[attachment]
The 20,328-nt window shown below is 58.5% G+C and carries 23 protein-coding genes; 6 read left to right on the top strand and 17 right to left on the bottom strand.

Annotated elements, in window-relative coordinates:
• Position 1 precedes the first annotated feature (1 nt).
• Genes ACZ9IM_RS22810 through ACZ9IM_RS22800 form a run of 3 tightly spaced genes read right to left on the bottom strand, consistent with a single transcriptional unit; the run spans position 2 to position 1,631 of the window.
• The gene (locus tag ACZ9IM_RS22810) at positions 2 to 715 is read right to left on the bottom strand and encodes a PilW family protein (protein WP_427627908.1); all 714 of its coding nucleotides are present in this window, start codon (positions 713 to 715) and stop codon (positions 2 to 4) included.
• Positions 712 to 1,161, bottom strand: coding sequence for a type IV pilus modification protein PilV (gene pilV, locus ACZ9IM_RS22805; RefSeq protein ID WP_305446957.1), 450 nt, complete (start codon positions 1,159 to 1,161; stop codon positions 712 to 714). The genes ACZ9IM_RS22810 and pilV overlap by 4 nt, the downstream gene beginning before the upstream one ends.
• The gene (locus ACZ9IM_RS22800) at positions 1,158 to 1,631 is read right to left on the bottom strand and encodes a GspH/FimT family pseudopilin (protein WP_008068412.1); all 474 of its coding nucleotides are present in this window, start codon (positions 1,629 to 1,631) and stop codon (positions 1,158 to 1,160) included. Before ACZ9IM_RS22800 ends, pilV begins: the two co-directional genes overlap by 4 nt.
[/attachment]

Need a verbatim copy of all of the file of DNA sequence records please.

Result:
The 20,328-nt window shown below is 58.5% G+C and carries 23 protein-coding genes; 6 read left to right on the top strand and 17 right to left on the bottom strand.

Annotated elements, in window-relative coordinates:
• Position 1 precedes the first annotated feature (1 nt).
• Genes ACZ9IM_RS22810 through ACZ9IM_RS22800 form a run of 3 tightly spaced genes read right to left on the bottom strand, consistent with a single transcriptional unit; the run spans position 2 to position 1,631 of the window.
• The gene (locus tag ACZ9IM_RS22810) at positions 2 to 715 is read right to left on the bottom strand and encodes a PilW family protein (protein WP_427627908.1); all 714 of its coding nucleotides are present in this window, start codon (positions 713 to 715) and stop codon (positions 2 to 4) included.
• Positions 712 to 1,161, bottom strand: coding sequence for a type IV pilus modification protein PilV (gene pilV, locus ACZ9IM_RS22805; RefSeq protein ID WP_305446957.1), 450 nt, complete (start codon positions 1,159 to 1,161; stop codon positions 712 to 714). The genes ACZ9IM_RS22810 and pilV overlap by 4 nt, the downstream gene beginning before the upstream one ends.
• The gene (locus ACZ9IM_RS22800) at positions 1,158 to 1,631 is read right to left on the bottom strand and encodes a GspH/FimT family pseudopilin (protein WP_008068412.1); all 474 of its coding nucleotides are present in this window, start codon (positions 1,629 to 1,631) and stop codon (positions 1,158 to 1,160) included. Before ACZ9IM_RS22800 ends, pilV begins: the two co-directional genes overlap by 4 nt.